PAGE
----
Prince S. Crowell, Jr.

Prince Sears Crowell Jr. of Bloomington, Indiana, and Woods Hole, died Thursday (April 11), just three weeks before his 93rd birthday. He was married to Villa E. (Bailey) Crowell for over 63 years. He was born in Natick to Prince S. Crowell and Ethel Moody Crowell. He was graduated from Dean Academy and earned a bachelor’s degree from Bowdoin College in 1930, and a master’s degree from Harvard University in 1931. He earned a doctorate from Harvard in 1935.

Dr. Crowell taught at Brooklyn College for a year before taking a position at Miami University in Oxford, Ohio. He was there from 1936 to 1948. In 1948, he went to Indiana University where he taught until his retirement in 1979. At Indiana he regularly taught invertebrate zoology, which was his field, as well as embryology, anatomy, ornithology and introductory zoology.

His parents had a home in Woods Hole and his interest in marine biology started when he took summer classes at the Children’s School of Science in Woods Hole. In his teens, Dr. Crowell worked at the Marine Biological Laboratory. As an adult, he continued to do research at MBL in the summers, often with an Indiana University student as an assistant. A professor emeritus of zoology at Indiana University, Dr. Crowell spent four terms as a trustee of the MBL and became a trustee emeritus in 1979. He also served on its executive committee and was secretary of its board of trustees. When Emperor Hirohito of Japan visited the MBL in 1975, Dr. Crowell was asked to be one of his host scientists because of their shared interest and expertise in coelenterates, now classified as cnidaria: hydroids, corals, jellyfish and sea anemones.

Dr. Crowell was the first program officer of the American Society of Zoologists and the first managing editor of its journal, American Zoologist. He was a member of the Society of Developmental Biology and the International Society of Developmental Biology. He was a fellow of the American Association for the Advancement of Science, and the Indiana Academy of Science where he also was chairman of the zoology section in 1948-49. He served from 1959 to 1963 on the Indiana science talent search committee and he was its chairman in 1963. He belonged to and was a past president of the Indiana University chapter of Sigma Xi and the IUB men’s faculty club.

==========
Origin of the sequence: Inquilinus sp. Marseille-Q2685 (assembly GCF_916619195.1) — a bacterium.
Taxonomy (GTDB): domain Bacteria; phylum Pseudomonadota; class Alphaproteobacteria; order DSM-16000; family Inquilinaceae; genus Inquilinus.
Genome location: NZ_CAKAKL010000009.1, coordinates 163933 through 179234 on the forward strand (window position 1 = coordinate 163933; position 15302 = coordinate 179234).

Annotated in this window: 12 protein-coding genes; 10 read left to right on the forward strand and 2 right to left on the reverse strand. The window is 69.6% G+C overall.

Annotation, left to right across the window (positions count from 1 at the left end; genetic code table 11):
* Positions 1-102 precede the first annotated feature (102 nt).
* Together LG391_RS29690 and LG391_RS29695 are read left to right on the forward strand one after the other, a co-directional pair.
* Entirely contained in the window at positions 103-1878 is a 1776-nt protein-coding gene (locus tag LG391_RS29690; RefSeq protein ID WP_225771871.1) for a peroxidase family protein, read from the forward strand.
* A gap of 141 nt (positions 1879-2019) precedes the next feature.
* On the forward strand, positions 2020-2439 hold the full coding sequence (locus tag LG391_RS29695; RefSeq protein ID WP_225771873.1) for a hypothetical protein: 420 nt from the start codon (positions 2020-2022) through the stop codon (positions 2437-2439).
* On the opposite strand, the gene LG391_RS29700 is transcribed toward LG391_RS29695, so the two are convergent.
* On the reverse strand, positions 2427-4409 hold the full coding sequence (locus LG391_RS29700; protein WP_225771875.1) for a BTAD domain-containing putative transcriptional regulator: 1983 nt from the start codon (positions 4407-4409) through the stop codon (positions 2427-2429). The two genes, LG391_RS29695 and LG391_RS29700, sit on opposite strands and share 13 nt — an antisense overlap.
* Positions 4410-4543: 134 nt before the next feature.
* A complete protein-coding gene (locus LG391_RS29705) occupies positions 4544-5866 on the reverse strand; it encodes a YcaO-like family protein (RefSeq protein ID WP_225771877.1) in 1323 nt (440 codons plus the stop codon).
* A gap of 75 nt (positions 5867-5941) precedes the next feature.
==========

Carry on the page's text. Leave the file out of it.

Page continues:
Dr. Crowell wrote many technical reports and articles for publication. He also did research with his mother, a pioneer in bird-banding, on the displacement of terns by gulls on the islands of southern Massachusetts. He had a long association with the Audubon Society and other environmental groups.

Dr. Crowell had a lifelong love of sailing. For more than 60 years, he raced an 18-foot Cape Cod Knockabout, winning many prizes and honors. With his father, he won two Class National championships. Last summer, at age 92, he took guests and relatives sailing in a borrowed 17-foot catboat.

Mr. Crowell was also active in Rotary and the Civil Liberties Union and he was a member of the First Presbyterian Church in Bloomington. In Woods Hole, he was a member and past president of the Woods Hole Protective Association. He was also a flag officer of the Woods Hole Yacht Club, and served as commodore from 1963 to 1965.

In addition to his wife, he leaves three children, Persis Ann (Kent) Morrison of Hyrum, Utah, Polly Feitler of Stow, Ohio, and Prince S. Crowell III of Woods Hole; five grandchildren and seven step-grandchildren; numerous great-great grandchildren; and his sister, Olive Beverly of Woods Hole. A memorial service was held yesterday at the First Presbyterian Church in Indiana. Burial will take place in Woods Hole this summer.

In lieu of flowers, donations may be made to the Sears Crowell Scholarship Fund at the Indiana University Foundation.

Reprinted with permission from the Falmouth Enterprise, April 16, 2002